Purposeful Parenting: When Parenting Isn’t Fun
Most days I am so happy to be a stay at home mom. I love my kids, I love spending time with them and I love being able to have an influence over their lives. There are those days, though, that can really get to me.
Yesterday was one of them.
My teenage son has Asperger’s Syndrome (an autism spectrum disorder), and while he has made HUGE strides in many areas, there are some days when he is highly agitated. When we start the day off in that way, it never goes very well. He is irritated by everything and everyone and has no problem letting us know.
After a pretty calm day considering my son’s state, my husband and I left for our weekly date night. Most date nights we leave our children at home for a few hours with my oldest daughter in charge. Our teenage son is left with strict instructions for what he can and cannot do, and those things primarily consist of staying in his room to watch a movie or play his Wii.
I’m not sure if this is true of other children with Aspergers, but at least with my son, it’s as if he forgets everything we have ever taught him and every morning he starts with a fresh slate. We have to remind him daily about the appropriate way to interact with family members, but last night I forgot to remind him of the date night rules.
About an hour into our date, I called to see how things were going. My 11 year old daughter answered the phone crying, and when I asked what had happened she told me that her older brother had tried to get her to stop using the computer and when she did not comply (because she was following my instructions and did not need to), he turned off the computer.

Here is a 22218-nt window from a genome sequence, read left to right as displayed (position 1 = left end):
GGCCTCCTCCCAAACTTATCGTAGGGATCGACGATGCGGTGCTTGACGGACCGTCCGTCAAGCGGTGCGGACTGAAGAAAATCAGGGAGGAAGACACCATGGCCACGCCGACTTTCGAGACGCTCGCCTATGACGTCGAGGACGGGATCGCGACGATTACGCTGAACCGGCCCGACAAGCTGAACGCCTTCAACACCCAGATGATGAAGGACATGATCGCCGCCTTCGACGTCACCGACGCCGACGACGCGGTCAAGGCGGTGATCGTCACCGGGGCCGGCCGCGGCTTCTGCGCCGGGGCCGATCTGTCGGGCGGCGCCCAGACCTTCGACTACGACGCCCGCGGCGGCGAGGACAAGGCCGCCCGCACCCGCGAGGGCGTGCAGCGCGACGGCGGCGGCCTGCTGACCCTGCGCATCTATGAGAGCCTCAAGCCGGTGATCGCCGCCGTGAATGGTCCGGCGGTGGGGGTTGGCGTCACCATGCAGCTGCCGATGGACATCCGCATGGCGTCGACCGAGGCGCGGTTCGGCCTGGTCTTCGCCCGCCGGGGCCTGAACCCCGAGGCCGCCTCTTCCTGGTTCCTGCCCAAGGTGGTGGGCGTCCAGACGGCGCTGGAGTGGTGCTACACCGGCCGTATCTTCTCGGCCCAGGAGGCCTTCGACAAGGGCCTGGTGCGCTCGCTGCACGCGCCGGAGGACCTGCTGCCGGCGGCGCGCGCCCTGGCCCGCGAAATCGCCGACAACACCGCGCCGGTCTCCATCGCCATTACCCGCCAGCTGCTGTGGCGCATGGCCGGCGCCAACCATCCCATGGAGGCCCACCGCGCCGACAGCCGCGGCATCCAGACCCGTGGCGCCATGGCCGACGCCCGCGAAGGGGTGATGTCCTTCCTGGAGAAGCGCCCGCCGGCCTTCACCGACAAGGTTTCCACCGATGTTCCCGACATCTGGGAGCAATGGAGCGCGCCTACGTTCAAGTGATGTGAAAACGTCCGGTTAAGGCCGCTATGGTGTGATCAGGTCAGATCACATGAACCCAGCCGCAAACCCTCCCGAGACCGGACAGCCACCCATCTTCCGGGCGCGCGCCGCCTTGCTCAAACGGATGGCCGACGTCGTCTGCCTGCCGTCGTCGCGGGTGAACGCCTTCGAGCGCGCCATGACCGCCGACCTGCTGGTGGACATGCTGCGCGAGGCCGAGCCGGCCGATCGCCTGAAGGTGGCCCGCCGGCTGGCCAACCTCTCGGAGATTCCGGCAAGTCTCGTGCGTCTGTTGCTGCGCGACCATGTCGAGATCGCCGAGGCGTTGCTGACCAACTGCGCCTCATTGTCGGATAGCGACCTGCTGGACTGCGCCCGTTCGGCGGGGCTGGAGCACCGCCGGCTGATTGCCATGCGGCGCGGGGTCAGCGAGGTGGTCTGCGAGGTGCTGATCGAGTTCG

Of course, this left my daughter very upset and resulted in the two of them shouting at each other, my daughter crying and us having to return home from our date to get everyone calmed down. I have to admit, I did not handle the conversation with my son as well as I would have liked. I participated in the shouting as well, but within a few minutes I was able to calm everyone down, have them ask each other’s forgiveness and move on. (Of course, dear son ended up with a consequence of doing his sister’s chores for the week.)
In moments like these, I wish so badly that we didn’t have to deal with the problems associated with Aspergers. The emotional drain of dealing with special needs is just exhausting and frustrating. I feel angry that my son behaved the way he did and that we had to end our date. I feel angry that we are limited in a lot of ways because of what my son deals with.
But then I remember that God gave me this child and He will enable me to parent him. Many parents can’t leave their special needs children even for a short time without arranging childcare. Some parents can’t have a conversation that their children can understand. I remember and I am thankful for what we do have.
So I will start again today asking for God’s grace and wisdom in caring for these children and thank Him that His mercies are new every morning.